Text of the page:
How Consumers Managed to Spend More in 1Q 2009

By now you have read about the GDP decline in the first quarter of 2009.  It was the second quarter in a row of a more than 6% decline at an annual rate.  Of course, when we speak of such numbers we are usually referring to inflation-adjusted or real GDP. And that can hide some interesting anomalies.

 

For example, the real numbers show that Personal Consumption Expenditures rose by about $44 billion vs. $28 billion in current dollars.  That indicates that the prices paid by consumers went down, as indeed they did.  But a look at where prices went down the most shows what really happened during the quarter, which was that substantially lower gasoline and fuel oil prices effectively financed higher consumption in other areas.

 

Expenditures in Current Dollars

1Q 2009 vs. 4Q2008

           

            Personal Consumption Expenditures………………+$27.8 billion

               Motor Vehicles and Parts…………………..+14.8

               Furniture and Household Equipment……….   +0.6

               Food………………………………………..+0.4

               Clothing and Shoes………………………….+6.6

               Other………………………………………+16.8

               Medical Care………………………………+18.9

               Other Services……………………………  +19.7

                                                   Subtotal                    +77.8               

               Gasoline and Energy………………………   -50.0

                                                    Total……………. $27.8                          

 

There it is: A $50 billion “tax cut” in the form of lower gasoline and fuel oil prices enabled about two-thirds of the increases in other consumption spending of $77.8 billion!  Because gasoline prices were even higher in the second and third quarters of 2008 the same dynamic was present in the fourth quarter of last year in an even greater magnitude.  Gasoline and fuel oil expenditures in the fourth quarter were a whopping $145 billion less than in the third quarter, a huge cushion to spending at a crucial time.

 

But…..now….the gasoline tax cut has dissipated, and coming to the rescue are the Obama Administration’s tax cuts.  In fact, the cuts began to be felt in the first quarter.  Personal income declined modestly in the first quarter, by $60 billion or 2% annual rate. But personal taxes were down by $193.5 billion, some part of which was the result of the tax cuts, so that disposable income rose at a 5% annual rate.  Putting taxes and lower gasoline prices together gave consumers $243.5 billion more to spend or save than they would otherwise have had, which accounted for the rather amazing performance of consumption in the face of immense job losses.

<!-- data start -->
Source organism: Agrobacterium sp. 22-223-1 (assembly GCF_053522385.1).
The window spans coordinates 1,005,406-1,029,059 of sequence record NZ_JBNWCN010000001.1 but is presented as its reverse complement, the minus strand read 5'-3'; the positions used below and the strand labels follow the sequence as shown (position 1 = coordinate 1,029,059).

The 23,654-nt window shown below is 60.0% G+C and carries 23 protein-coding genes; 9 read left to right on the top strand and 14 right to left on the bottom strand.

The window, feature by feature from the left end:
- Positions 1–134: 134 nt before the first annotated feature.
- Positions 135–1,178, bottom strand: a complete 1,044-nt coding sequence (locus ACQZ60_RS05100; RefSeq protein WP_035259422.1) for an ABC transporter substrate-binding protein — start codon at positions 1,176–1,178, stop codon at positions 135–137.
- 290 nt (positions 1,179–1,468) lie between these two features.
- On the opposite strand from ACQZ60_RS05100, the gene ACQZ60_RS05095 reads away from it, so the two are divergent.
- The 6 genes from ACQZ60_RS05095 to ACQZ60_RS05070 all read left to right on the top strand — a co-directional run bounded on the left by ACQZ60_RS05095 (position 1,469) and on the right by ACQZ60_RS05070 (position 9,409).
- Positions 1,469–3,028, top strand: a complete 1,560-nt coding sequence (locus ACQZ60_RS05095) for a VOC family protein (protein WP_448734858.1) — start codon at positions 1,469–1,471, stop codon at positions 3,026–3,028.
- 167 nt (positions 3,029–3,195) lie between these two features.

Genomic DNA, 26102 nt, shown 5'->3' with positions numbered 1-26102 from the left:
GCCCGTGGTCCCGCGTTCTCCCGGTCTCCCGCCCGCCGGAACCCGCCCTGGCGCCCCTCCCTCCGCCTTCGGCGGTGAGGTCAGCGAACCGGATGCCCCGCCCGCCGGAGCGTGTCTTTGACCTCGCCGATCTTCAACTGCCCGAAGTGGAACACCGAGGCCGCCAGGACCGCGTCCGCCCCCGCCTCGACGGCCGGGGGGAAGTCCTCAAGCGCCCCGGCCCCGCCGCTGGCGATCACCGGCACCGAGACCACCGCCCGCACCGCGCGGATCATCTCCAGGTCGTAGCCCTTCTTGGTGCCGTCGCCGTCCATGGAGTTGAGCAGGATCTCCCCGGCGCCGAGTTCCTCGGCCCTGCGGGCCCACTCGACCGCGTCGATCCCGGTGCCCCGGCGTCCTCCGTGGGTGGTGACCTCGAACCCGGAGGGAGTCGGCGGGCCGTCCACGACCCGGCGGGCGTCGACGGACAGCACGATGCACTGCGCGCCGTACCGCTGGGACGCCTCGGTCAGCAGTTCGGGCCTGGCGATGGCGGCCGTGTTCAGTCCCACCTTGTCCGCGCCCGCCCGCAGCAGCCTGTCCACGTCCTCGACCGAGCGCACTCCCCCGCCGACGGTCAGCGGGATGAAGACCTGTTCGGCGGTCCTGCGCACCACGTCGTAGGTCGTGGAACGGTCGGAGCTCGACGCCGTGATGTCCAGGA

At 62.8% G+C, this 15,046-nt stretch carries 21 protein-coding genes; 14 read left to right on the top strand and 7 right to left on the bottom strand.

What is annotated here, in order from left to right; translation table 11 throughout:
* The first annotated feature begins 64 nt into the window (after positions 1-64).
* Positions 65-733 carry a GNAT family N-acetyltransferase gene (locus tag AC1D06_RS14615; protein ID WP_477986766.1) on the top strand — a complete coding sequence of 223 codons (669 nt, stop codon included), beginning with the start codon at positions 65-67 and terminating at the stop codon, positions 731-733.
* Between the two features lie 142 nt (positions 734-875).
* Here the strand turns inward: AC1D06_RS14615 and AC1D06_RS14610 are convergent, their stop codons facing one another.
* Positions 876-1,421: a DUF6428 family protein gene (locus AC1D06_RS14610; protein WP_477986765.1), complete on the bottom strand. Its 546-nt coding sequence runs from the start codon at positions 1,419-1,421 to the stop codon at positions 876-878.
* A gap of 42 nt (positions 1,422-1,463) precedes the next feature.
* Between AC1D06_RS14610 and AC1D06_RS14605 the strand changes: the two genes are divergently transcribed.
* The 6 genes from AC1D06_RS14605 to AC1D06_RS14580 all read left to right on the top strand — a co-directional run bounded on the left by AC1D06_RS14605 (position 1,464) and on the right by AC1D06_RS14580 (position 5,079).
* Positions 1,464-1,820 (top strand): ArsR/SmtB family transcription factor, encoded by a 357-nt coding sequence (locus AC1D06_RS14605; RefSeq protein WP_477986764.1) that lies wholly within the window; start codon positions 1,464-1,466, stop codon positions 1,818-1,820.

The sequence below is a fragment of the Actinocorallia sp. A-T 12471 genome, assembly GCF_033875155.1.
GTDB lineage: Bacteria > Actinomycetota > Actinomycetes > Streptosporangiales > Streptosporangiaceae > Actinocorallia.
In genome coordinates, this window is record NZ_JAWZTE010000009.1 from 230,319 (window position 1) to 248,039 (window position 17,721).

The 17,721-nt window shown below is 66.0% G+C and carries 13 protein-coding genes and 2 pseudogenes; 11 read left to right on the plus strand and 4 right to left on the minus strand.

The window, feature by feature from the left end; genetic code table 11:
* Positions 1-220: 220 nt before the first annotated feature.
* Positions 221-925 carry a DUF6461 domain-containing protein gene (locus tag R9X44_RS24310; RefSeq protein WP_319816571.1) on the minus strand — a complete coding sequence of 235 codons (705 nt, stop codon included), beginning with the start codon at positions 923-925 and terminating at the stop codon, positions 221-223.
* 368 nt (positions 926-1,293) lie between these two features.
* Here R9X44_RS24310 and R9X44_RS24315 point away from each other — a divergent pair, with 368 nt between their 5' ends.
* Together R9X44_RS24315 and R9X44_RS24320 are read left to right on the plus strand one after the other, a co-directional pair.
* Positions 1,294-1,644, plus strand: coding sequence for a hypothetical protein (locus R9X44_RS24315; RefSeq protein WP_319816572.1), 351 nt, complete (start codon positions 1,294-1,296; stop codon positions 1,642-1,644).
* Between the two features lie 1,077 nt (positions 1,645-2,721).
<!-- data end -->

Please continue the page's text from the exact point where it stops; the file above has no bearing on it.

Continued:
I’ll write about other aspects of the quarter’s GDP tomorrow.

 

 

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4 Responses to How Consumers Managed to Spend More in 1Q 2009

  1. Jeff says:

    Interesting articles.

    Question:

    How did you arrive at the 143.5B of extra consumer dollars? It seems you subtracted the 50B from the 193.5B, but since those were both savings (gas & tax) why not add ’em? Then subtract the 60B of loss income which would be 183.5B of additional consumer dollars.

    Thanks.

  2. Paul F. Miller, Jr. says:

    Jeff…..You are partly right. The $50 bill should be added to the tax reduction of $193.5 …the “extra dollars consumers had was $243.5 not $143.5. I really DO know that but mistyped the latter number with a 1 rather than a two. But the two numbers are distinctly different. The reduced taxes were an addition to disposable income, not personal income. And reduced gasoline prices enabled a REALLOCATION of spending, but were not an addition to personal income. My point was that consumers had $50 billion to spend on things OTHER THAN gasoline and fuel oil, and NOT that their income went up. The $50 billion was not an addition to personal income….it was just a reallocation of spending. What I could have said is that lower gas prices increased consumer discretionary spending, assuming that gasoline is nondiscretionary spending

  3. Arden says:

    Hi Paul, your article got me interested in looking into the detailed PCE data and I was hoping you could help me with a question I have. I was able to see the ‘current dollar’ data totalling $27.8 billion but how do you get the ‘real’ number of $44 billion?

    Thanks.

  4. Paul F. Miller, Jr. says:

    Arden…..the $44 billion is the difference between the 4thQ spending of 8170.5 and the 1stQ of 8214.2…..these are the real or inflation adjusted numbers as opposed tothe current dollar numbers. I know, it gets confusing when the inflation adjusted figures are bigger than the unadjusted numbers, but that’s what happens when prices go down..

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